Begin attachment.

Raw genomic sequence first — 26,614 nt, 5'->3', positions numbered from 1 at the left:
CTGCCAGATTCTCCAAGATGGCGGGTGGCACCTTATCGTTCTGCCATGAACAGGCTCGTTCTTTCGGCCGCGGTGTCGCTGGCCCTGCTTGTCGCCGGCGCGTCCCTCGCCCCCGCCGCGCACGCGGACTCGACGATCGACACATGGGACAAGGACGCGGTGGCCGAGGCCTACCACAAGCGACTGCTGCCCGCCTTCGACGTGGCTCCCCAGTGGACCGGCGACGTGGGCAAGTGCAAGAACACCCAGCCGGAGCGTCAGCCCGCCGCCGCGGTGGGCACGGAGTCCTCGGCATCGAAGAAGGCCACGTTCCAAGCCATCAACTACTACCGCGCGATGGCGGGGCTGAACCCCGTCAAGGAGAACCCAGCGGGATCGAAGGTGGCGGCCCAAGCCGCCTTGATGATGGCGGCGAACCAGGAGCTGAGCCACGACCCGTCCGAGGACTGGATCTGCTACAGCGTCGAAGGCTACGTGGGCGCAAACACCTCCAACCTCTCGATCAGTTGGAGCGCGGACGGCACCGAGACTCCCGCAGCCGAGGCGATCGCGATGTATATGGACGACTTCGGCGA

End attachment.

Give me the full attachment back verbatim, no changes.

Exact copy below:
Raw genomic sequence first — 26,614 nt, 5'->3', positions numbered from 1 at the left:
CTGCCAGATTCTCCAAGATGGCGGGTGGCACCTTATCGTTCTGCCATGAACAGGCTCGTTCTTTCGGCCGCGGTGTCGCTGGCCCTGCTTGTCGCCGGCGCGTCCCTCGCCCCCGCCGCGCACGCGGACTCGACGATCGACACATGGGACAAGGACGCGGTGGCCGAGGCCTACCACAAGCGACTGCTGCCCGCCTTCGACGTGGCTCCCCAGTGGACCGGCGACGTGGGCAAGTGCAAGAACACCCAGCCGGAGCGTCAGCCCGCCGCCGCGGTGGGCACGGAGTCCTCGGCATCGAAGAAGGCCACGTTCCAAGCCATCAACTACTACCGCGCGATGGCGGGGCTGAACCCCGTCAAGGAGAACCCAGCGGGATCGAAGGTGGCGGCCCAAGCCGCCTTGATGATGGCGGCGAACCAGGAGCTGAGCCACGACCCGTCCGAGGACTGGATCTGCTACAGCGTCGAAGGCTACGTGGGCGCAAACACCTCCAACCTCTCGATCAGTTGGAGCGCGGACGGCACCGAGACTCCCGCAGCCGAGGCGATCGCGATGTATATGGACGACTTCGGCGA